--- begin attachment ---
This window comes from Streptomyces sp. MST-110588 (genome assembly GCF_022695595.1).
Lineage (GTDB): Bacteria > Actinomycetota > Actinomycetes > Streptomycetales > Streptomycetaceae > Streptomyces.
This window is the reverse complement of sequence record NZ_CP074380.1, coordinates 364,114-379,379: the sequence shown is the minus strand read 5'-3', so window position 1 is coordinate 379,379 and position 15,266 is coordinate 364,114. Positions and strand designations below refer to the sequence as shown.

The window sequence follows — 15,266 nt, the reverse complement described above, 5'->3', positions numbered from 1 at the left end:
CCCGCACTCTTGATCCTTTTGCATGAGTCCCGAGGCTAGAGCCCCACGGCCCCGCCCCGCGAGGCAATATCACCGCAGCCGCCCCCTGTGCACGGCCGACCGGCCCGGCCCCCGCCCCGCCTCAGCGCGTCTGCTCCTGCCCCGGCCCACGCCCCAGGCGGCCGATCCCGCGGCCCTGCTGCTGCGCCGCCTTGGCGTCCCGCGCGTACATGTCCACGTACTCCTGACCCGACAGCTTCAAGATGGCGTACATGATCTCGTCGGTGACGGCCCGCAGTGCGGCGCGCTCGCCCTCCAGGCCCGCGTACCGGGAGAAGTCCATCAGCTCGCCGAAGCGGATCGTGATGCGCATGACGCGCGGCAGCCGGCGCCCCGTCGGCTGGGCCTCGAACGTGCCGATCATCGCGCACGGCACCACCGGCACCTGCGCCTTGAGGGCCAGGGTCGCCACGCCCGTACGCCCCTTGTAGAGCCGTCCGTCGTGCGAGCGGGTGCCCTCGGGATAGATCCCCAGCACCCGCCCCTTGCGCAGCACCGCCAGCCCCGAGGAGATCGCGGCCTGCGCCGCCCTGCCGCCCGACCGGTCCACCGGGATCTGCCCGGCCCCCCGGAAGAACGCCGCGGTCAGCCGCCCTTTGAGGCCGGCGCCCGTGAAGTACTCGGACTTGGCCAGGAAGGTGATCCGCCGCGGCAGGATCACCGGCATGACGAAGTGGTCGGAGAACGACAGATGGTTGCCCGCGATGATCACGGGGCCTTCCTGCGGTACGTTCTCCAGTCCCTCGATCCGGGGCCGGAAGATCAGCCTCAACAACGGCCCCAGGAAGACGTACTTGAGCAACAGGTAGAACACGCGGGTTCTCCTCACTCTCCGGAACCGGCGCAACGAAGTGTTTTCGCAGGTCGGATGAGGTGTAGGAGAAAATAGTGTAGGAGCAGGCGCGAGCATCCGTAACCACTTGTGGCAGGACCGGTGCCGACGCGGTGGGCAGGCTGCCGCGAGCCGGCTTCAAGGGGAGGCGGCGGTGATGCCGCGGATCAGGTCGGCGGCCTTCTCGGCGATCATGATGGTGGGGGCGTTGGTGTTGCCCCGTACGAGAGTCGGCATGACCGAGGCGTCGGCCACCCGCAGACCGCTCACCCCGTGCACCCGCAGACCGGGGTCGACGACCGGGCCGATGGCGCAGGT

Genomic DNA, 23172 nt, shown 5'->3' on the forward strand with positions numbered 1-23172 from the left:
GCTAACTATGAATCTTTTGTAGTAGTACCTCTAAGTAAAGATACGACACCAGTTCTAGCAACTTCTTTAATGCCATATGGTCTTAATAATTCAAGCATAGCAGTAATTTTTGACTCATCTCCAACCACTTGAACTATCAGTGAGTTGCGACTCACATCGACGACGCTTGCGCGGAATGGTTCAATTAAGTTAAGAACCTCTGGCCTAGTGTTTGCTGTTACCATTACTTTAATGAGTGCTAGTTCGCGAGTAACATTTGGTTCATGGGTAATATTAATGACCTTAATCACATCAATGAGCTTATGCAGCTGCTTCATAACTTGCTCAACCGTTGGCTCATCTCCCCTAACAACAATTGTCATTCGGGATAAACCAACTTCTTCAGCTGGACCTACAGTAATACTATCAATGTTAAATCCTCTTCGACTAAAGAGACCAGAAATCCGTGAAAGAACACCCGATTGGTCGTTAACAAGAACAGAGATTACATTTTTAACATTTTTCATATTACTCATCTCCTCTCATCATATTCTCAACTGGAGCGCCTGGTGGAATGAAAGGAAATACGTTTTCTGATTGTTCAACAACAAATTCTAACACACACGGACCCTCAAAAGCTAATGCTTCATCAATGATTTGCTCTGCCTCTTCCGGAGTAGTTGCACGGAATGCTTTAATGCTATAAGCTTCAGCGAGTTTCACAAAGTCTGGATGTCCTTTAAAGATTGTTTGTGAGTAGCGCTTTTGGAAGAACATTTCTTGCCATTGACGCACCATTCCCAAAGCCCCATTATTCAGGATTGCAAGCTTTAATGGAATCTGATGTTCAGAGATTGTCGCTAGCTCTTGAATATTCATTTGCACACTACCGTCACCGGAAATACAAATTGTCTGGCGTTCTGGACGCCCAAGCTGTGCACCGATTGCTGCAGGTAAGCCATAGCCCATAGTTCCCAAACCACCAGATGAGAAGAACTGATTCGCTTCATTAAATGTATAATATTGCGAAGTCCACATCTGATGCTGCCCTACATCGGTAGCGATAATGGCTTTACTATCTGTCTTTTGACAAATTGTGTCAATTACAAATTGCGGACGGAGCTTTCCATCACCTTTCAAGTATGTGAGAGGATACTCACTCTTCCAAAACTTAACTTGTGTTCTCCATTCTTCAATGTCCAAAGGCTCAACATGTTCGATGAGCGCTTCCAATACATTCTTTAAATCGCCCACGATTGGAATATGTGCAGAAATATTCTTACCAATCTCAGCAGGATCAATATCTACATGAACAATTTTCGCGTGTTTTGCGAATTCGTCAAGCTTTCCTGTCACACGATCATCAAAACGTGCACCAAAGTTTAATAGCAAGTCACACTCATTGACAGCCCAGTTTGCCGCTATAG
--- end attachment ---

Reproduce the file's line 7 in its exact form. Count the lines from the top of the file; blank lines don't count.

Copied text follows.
GCTAACTATGAATCTTTTGTAGTAGTACCTCTAAGTAAAGATACGACACCAGTTCTAGCAACTTCTTTAATGCCATATGGTCTTAATAATTCAAGCATAGCAGTAATTTTTGACTCATCTCCAACCACTTGAACTATCAGTGAGTTGCGACTCACATCGACGACGCTTGCGCGGAATGGTTCAATTAAGTTAAGAACCTCTGGCCTAGTGTTTGCTGTTACCATTACTTTAATGAGTGCTAGTTCGCGAGTAACATTTGGTTCATGGGTAATATTAATGACCTTAATCACATCAATGAGCTTATGCAGCTGCTTCATAACTTGCTCAACCGTTGGCTCATCTCCCCTAACAACAATTGTCATTCGGGATAAACCAACTTCTTCAGCTGGACCTACAGTAATACTATCAATGTTAAATCCTCTTCGACTAAAGAGACCAGAAATCCGTGAAAGAACACCCGATTGGTCGTTAACAAGAACAGAGATTACATTTTTAACATTTTTCATATTACTCATCTCCTCTCATCATATTCTCAACTGGAGCGCCTGGTGGAATGAAAGGAAATACGTTTTCTGATTGTTCAACAACAAATTCTAACACACACGGACCCTCAAAAGCTAATGCTTCATCAATGATTTGCTCTGCCTCTTCCGGAGTAGTTGCACGGAATGCTTTAATGCTATAAGCTTCAGCGAGTTTCACAAAGTCTGGATGTCCTTTAAAGATTGTTTGTGAGTAGCGCTTTTGGAAGAACATTTCTTGCCATTGACGCACCATTCCCAAAGCCCCATTATTCAGGATTGCAAGCTTTAATGGAATCTGATGTTCAGAGATTGTCGCTAGCTCTTGAATATTCATTTGCACACTACCGTCACCGGAAATACAAATTGTCTGGCGTTCTGGACGCCCAAGCTGTGCACCGATTGCTGCAGGTAAGCCATAGCCCATAGTTCCCAAACCACCAGATGAGAAGAACTGATTCGCTTCATTAAATGTATAATATTGCGAAGTCCACATCTGATGCTGCCCTACATCGGTAGCGATAATGGCTTTACTATCTGTCTTTTGACAAATTGTGTCAATTACAAATTGCGGACGGAGCTTTCCATCACCTTTCAAGTATGTGAGAGGATACTCACTCTTCCAAAACTTAACTTGTGTTCTCCATTCTTCAATGTCCAAAGGCTCAACATGTTCGATGAGCGCTTCCAATACATTCTTTAAATCGCCCACGATTGGAATATGTGCAGAAATATTCTTACCAATCTCAGCAGGATCAATATCTACATGAACAATTTTCGCGTGTTTTGCGAATTCGTCAAGCTTTCCTGTCACACGATCATCAAAACGTGCACCAAAGTTTAATAGCAAGTCACACTCATTGACAGCCCAGTTTGCCGCTATAG